Earning a college degree is a sense of accomplishment for many students and their families. But for one Northern Illinois University student and her family, it was a celebration over adversity.
Gabriela Ruszczak’s journey began in 2009, when she enrolled at NIU as a non-traditional, first-generation student after earning her associate’s degree 20 years earlier.
“I came to NIU thinking I would finish my psychology degree in three years,” said the 57-year-old Rockford resident. The first two years went off without a hitch, then life took over.”
In a span of just 18 months, life dealt Ruszczak a series of blows – the sudden death of her husband, which took her from economic stability to near poverty and eviction; the death of her brother; and caring for her developmentally disabled sister as she battled serious illness. It all resulted in the honors student being academically dismissed from NIU.
While the experience left her emotionally drained, Ruszczak’s faith and the support of her family enabled her to weather the storm and pick up the pieces.
“I had some really intense conversations with God,” she said. “But I still wanted to complete my degree. If I didn’t do this, I’d be washed away in tragedy.”
The old adage, “It’s better to light one candle than curse the darkness,” became her mantra. After working with the university to gain readmission and working with her professors on a plan to retake classes, Ruszczak returned to the classroom in fall 2013.
“Coming back was hard,” she said. “I wondered if I could do the work.”
Ruszczak quickly found out she could still perform at a high academic level. Education was her lifeline to a better life.
“In class, Gabi is a powerhouse,” said J.D. Bowers, associate vice provost for University Honors and associate professor of history. “She is engaged, well-read, thoughtful, and always has an ability to make other students think about their own views or interpretations.”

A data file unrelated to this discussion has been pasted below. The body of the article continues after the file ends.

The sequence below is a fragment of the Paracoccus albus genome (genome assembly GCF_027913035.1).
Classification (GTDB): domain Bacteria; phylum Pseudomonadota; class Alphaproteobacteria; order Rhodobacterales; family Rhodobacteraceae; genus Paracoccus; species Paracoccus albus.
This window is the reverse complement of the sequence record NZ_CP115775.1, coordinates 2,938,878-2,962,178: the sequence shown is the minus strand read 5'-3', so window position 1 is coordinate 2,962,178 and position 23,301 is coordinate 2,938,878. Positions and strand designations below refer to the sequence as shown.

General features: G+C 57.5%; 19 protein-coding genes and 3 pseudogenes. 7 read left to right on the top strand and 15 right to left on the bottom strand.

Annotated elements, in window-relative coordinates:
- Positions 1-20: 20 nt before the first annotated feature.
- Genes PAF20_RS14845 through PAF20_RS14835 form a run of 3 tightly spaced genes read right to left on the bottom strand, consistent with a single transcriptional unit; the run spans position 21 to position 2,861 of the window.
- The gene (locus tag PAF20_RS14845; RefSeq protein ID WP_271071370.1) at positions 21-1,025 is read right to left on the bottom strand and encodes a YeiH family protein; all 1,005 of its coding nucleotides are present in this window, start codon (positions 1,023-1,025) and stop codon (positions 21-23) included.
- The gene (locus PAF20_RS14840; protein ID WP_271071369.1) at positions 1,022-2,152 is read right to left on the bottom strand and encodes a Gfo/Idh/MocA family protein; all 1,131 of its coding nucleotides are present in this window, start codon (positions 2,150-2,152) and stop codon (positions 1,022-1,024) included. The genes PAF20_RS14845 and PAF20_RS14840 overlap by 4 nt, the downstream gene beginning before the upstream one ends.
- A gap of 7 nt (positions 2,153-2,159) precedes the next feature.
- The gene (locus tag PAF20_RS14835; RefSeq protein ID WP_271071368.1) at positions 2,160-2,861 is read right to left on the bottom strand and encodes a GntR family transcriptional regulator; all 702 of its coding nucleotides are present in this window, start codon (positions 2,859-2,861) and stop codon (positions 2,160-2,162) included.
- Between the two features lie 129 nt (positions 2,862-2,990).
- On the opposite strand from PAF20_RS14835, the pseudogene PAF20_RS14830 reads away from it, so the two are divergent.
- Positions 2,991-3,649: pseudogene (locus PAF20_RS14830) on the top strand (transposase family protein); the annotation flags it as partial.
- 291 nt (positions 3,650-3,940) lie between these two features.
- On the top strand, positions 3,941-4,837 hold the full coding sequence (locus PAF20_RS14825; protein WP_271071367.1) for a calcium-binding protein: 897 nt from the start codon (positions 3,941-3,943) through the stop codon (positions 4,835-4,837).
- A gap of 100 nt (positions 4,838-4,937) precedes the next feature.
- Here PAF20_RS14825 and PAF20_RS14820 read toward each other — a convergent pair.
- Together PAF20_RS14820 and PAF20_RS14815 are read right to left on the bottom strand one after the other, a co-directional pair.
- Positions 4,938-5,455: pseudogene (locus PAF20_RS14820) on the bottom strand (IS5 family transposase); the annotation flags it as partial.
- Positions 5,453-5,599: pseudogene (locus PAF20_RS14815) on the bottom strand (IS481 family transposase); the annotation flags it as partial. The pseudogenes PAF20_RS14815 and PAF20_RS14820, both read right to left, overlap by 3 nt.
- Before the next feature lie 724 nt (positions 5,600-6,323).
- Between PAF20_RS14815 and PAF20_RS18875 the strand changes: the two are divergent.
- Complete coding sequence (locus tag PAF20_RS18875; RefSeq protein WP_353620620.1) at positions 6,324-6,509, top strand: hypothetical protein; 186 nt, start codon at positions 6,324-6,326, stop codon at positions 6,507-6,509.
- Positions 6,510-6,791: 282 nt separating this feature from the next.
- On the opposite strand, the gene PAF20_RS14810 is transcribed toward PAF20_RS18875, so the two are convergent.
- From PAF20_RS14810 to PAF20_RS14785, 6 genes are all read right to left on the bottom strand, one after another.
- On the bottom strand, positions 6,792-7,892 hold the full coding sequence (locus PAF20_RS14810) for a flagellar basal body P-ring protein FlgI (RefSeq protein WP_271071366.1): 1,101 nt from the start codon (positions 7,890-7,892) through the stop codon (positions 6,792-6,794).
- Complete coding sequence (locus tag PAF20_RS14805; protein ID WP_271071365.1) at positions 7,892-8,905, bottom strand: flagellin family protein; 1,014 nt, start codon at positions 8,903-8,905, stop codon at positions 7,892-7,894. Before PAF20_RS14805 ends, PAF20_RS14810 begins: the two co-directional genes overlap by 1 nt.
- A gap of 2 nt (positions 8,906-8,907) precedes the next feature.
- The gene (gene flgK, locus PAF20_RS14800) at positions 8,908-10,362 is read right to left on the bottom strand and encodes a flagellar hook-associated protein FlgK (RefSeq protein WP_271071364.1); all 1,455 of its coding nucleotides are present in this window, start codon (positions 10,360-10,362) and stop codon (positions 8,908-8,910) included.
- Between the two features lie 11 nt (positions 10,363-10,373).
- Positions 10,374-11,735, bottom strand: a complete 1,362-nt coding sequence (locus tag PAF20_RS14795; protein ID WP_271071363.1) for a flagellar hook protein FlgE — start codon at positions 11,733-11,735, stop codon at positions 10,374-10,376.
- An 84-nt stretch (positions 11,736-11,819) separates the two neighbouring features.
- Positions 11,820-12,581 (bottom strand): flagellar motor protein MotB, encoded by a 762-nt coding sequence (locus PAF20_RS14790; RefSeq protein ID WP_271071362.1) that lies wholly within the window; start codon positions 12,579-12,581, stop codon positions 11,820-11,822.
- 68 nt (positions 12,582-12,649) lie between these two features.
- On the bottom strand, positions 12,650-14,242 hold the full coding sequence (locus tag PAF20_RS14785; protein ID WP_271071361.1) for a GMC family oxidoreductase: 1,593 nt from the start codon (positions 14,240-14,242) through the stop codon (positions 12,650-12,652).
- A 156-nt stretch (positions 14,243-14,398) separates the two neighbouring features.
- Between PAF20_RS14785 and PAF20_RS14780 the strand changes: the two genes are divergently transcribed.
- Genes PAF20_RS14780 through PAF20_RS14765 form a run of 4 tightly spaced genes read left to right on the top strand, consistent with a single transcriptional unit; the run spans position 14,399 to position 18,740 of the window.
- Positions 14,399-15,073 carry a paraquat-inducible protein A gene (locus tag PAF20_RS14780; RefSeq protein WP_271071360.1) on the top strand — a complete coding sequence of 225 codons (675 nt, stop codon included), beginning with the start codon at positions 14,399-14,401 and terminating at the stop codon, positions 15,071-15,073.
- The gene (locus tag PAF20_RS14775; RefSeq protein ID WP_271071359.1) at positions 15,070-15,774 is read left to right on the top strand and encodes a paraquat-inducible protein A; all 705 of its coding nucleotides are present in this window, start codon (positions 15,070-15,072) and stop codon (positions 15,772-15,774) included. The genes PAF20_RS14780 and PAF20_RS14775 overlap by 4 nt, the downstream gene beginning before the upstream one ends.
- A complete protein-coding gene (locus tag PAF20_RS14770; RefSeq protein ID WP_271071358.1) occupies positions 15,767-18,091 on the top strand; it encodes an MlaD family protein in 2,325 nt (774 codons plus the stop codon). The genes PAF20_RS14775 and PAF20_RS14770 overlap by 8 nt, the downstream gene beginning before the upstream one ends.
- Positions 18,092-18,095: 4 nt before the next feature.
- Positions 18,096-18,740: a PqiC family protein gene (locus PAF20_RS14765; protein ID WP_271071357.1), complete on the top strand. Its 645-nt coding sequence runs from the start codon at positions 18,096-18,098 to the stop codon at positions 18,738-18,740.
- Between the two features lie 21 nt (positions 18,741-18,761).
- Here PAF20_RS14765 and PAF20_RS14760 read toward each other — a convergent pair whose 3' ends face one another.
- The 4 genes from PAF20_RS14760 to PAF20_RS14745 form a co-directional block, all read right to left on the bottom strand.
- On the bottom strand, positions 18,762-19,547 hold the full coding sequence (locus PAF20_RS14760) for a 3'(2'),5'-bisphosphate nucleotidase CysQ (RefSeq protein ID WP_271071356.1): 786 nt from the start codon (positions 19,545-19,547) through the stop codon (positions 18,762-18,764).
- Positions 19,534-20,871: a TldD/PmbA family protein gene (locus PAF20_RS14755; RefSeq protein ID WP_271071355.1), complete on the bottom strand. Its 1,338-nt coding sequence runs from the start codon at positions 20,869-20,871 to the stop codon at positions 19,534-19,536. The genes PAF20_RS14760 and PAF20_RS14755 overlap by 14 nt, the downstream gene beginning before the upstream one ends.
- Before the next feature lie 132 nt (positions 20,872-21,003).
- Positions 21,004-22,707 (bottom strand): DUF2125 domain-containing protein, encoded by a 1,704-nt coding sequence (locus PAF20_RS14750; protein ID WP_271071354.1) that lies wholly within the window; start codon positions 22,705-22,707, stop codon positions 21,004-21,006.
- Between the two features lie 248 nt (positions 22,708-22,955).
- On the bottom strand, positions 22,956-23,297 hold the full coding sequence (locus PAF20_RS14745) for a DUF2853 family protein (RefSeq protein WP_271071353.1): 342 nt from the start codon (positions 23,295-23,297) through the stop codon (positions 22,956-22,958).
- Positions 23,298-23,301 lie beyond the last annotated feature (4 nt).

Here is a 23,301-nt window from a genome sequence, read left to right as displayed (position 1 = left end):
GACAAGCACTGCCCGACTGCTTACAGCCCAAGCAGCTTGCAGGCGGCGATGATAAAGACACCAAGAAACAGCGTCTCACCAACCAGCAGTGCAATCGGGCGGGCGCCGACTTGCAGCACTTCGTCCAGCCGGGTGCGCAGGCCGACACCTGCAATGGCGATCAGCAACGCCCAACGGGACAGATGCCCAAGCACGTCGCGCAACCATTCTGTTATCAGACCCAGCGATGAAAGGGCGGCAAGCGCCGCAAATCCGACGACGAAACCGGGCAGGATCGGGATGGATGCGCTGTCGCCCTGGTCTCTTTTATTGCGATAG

Being the oldest student in class didn’t faze her.
“I used humor to overcome any ‘old’ comments. I was the cool old woman in the class,” Ruszczak said, smiling.
Her toughness has impressed faculty members.
“She has fought back, retaken her classes, and has truly proven to herself and the faculty that she is one of our most capable students when all things are going smoothly,” Bowers said.
But she didn’t just go to class. She was a member of Psi Chi Honor Society, an ally for lesbian, gay, bisexual and transgendered students and worked in psychology professor Brad Sagarin’s gender and sexuality lab.
While Ruszczak completed the classes, she is quick to point out that she couldn’t have done it without help.
“My kids always made sure I had a car to get to campus and money for coffee or lunch,” she added.
Ruszczak sought out mentors on campus and assistance from various campus offices. She used a legal aid agency in Rockford to fight for her home and recently had a judge vacate the bank’s adverse possession action.
Not everything she learned has come from a textbook.
I’m a lot tougher than I thought I was,” she said. “I trust myself more. And resilience counts for something.”
In the end, her experience prepared her for a career in counseling. “I understand grief and trauma better,” Ruszczak said. “It changed what I added to class discussions.”
Armed with a degree and a new sense of self-confidence, she has big plans for the future.
“2015 is going to be a transition year,” she said. In addition to looking for employment and enrolling in a master’s program studying marriage and family counseling, Ruszczak will become a grandmother in July.
With all that excitement, she still is focused on her next goal – to work in the nonprofit sector.
“I’d rather leave a bigger footprint than have a bigger bank account,” she explained.
Reflecting on her journey to a degree, it is apparent that her alma mater holds a special place in her heart.
“It was one of the hardest things I ever fell in love with,” she said. “I found myself at Northern. I learned more about myself – my boundaries and strengths. And that it’s always possible to come back.”
To those who have seen her struggle and succeed, she is considered a true Huskie.
“She embodies everything we stand for here at NIU…meeting our students where they are, helping them flourish even under adverse conditions, and setting the stage for a bold future,” Bowers said.